A beautiful wall appears to be both art and something carved from the earth. It complements a swirling mosaic inspired by the big-bang theory of how the universe began.Chris Coulter, executive director of construction for the school district, and his father, scientist Gary Coulter, came to Colorado Hardscapes to explore how concrete could show molecules, DNA strands, stratified earth layers, and more. After seeing how aggregate, concrete stain, and sandblasting combined with concrete, they developed a plaza design with M+O+A Architectural Partnership and general contractor G.H. Phipps, both in Denver.
The battered wall used layers of concrete to illustrate the history of the earth in sedimentary layers. The wall, 20 inches wide at the base, tapers to 12 inches at the top and is 22x3.5 feet. One truckload of concrete integrally colored with Sequoia Sand by Davis Colors filled the form. In order to create the different layers, placement was stopped nine times. The 3-inch-slump concrete allowed manipulation by workers standing at the top of the form. They reached into the form with trowels to create variegated line and slope the concrete; inserted mosaic pieces along the form boards; spread additional ¾- and ¼-inch river rock, and ¼-inch obsidian aggregate and red granite; then added color hardener to illustrate lines of sediment. Workers stripped the forms early. “A battered wall holds itself up better and earlier than a normal straight wall,” says John Buteyn, senior technical manager with Colorado Hardscapes. Once the form was removed, workers filled the remaining voids and used a water wash to expose aggregates at differing depths. They emphasized the layers with the application of Auburn chemical stain by Bomanite. The work was finished with Okon, a penetrating sealer made by Zinsser.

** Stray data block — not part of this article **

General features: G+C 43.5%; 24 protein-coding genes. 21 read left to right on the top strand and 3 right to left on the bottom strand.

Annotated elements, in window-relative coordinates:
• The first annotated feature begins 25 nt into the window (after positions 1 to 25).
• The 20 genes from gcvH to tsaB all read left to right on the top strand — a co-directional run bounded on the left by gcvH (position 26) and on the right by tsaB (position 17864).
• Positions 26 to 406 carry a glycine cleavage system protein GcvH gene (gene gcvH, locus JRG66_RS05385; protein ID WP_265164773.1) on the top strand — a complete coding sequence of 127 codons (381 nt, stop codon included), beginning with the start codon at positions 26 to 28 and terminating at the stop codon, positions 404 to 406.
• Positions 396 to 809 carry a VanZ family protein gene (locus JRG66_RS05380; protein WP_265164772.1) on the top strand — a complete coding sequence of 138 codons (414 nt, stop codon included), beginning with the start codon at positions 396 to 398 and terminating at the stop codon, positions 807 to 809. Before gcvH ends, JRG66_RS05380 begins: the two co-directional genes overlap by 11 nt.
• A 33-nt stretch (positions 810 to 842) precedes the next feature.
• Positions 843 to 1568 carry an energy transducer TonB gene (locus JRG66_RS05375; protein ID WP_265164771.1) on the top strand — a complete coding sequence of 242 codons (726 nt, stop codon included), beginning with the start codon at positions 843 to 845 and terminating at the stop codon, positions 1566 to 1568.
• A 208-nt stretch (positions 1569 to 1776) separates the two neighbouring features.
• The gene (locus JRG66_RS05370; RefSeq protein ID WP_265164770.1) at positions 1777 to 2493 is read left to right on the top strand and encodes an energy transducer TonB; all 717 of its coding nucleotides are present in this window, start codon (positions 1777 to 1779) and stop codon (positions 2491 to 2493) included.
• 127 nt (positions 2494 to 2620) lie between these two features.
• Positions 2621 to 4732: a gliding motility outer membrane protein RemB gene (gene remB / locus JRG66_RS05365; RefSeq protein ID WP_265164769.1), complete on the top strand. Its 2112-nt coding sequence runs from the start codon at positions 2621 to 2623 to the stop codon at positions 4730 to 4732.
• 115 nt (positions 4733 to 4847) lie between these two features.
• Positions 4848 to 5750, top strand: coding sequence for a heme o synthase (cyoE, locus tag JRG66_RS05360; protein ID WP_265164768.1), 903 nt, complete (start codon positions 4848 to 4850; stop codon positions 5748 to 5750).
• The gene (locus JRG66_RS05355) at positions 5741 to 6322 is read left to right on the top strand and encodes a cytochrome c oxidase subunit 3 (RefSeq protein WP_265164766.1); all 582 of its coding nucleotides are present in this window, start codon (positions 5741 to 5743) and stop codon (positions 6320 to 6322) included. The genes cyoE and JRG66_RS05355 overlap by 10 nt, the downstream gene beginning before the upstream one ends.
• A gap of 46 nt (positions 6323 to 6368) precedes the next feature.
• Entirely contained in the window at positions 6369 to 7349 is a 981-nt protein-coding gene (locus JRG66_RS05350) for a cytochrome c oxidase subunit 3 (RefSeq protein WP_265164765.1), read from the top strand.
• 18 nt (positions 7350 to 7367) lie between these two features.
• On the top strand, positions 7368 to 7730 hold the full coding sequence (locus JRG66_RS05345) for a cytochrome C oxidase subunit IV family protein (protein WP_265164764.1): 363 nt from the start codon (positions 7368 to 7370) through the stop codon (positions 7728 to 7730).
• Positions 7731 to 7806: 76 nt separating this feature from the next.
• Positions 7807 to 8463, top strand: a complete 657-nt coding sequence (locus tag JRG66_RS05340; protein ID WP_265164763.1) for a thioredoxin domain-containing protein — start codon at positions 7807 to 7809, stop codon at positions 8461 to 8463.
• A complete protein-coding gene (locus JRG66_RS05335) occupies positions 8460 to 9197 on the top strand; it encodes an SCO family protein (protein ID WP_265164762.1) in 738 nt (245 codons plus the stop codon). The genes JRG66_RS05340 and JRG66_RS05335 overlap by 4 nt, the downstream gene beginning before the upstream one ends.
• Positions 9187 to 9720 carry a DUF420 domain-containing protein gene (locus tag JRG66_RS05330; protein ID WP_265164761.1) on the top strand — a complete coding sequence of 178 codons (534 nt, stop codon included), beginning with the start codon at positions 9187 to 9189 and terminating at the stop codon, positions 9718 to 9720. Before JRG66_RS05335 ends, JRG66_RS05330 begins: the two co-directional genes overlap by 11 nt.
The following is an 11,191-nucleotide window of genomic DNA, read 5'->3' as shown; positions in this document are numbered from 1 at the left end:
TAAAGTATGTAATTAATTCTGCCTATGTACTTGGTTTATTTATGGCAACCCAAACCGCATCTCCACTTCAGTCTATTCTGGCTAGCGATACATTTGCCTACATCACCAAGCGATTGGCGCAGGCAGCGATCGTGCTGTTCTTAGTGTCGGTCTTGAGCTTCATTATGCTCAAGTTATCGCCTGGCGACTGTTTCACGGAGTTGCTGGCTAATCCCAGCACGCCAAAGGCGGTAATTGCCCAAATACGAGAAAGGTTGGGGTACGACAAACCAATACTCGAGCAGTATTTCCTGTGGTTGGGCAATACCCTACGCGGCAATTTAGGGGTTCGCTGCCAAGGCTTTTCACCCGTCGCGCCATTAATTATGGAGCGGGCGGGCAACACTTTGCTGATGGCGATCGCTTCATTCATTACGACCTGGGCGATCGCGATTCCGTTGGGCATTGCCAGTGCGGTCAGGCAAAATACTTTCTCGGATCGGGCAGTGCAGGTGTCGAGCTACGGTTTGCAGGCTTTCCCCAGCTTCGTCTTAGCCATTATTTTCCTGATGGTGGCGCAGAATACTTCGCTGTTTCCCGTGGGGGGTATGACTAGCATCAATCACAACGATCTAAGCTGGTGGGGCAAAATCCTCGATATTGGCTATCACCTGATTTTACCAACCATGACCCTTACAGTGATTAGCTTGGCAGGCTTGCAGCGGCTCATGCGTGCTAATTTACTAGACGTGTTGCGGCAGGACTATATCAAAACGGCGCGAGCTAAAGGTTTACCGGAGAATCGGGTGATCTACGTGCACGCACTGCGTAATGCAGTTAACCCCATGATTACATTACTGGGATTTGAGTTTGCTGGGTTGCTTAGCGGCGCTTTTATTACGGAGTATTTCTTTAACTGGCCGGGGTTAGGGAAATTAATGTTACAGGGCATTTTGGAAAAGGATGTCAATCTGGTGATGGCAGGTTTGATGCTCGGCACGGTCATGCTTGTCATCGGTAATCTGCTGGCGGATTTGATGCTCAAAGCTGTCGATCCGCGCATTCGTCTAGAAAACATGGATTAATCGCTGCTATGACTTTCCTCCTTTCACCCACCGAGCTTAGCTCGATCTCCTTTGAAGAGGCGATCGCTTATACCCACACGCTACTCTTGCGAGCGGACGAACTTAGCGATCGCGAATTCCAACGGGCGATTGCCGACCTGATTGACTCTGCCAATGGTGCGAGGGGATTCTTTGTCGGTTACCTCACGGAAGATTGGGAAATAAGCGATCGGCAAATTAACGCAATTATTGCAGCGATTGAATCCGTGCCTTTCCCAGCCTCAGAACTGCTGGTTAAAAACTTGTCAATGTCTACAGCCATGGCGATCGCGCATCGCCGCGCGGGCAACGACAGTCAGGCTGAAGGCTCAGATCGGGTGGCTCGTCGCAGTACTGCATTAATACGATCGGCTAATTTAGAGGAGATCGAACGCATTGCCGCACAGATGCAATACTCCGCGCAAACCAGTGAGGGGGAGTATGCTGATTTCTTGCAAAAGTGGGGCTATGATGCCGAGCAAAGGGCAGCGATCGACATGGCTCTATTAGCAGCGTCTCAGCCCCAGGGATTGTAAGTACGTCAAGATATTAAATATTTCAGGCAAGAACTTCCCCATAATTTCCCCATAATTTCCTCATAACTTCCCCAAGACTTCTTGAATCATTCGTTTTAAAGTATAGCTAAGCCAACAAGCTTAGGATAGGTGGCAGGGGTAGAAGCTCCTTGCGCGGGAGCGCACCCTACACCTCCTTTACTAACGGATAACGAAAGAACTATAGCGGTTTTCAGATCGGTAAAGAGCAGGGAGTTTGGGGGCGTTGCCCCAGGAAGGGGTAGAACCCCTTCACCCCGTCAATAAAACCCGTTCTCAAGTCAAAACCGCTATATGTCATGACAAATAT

A slab of brilliant blue concrete, colored with Bomanite's Blue Frost color hardener, is highlighted with Con-Color stain. The color and the float swirl finish creates a water symbol that wraps around the wall. The slab also supports several large natural rocks. “Molecule” clusters were added by cutting stencils, adhering them to the concrete, and sandblasting. The same process was used throughout the plaza to show dinosaur, trilobite, and human footprints. A black paint stain was used to color.
The 2400-square-foot Proto Plaza section is highlighted by a representation of a DNA strand. The V-shapes were sawcut and then colored with topical stain. An angled sandblasted band illustrates the DNA structure and its linear direction across the pattern. The DNA strand is finished with Sandscape Textures surrounding the 5-foot-wide sections of grey concrete. “Sandscape Textures, trademarked by Colorado Hardscapes, is a shallow etch exposed aggregate finish that reveals the sand in the concrete,” says Buteyn. He also notes that the Sandscape Textures finish added a subtle contrast to the plaza's broom swept grey concrete.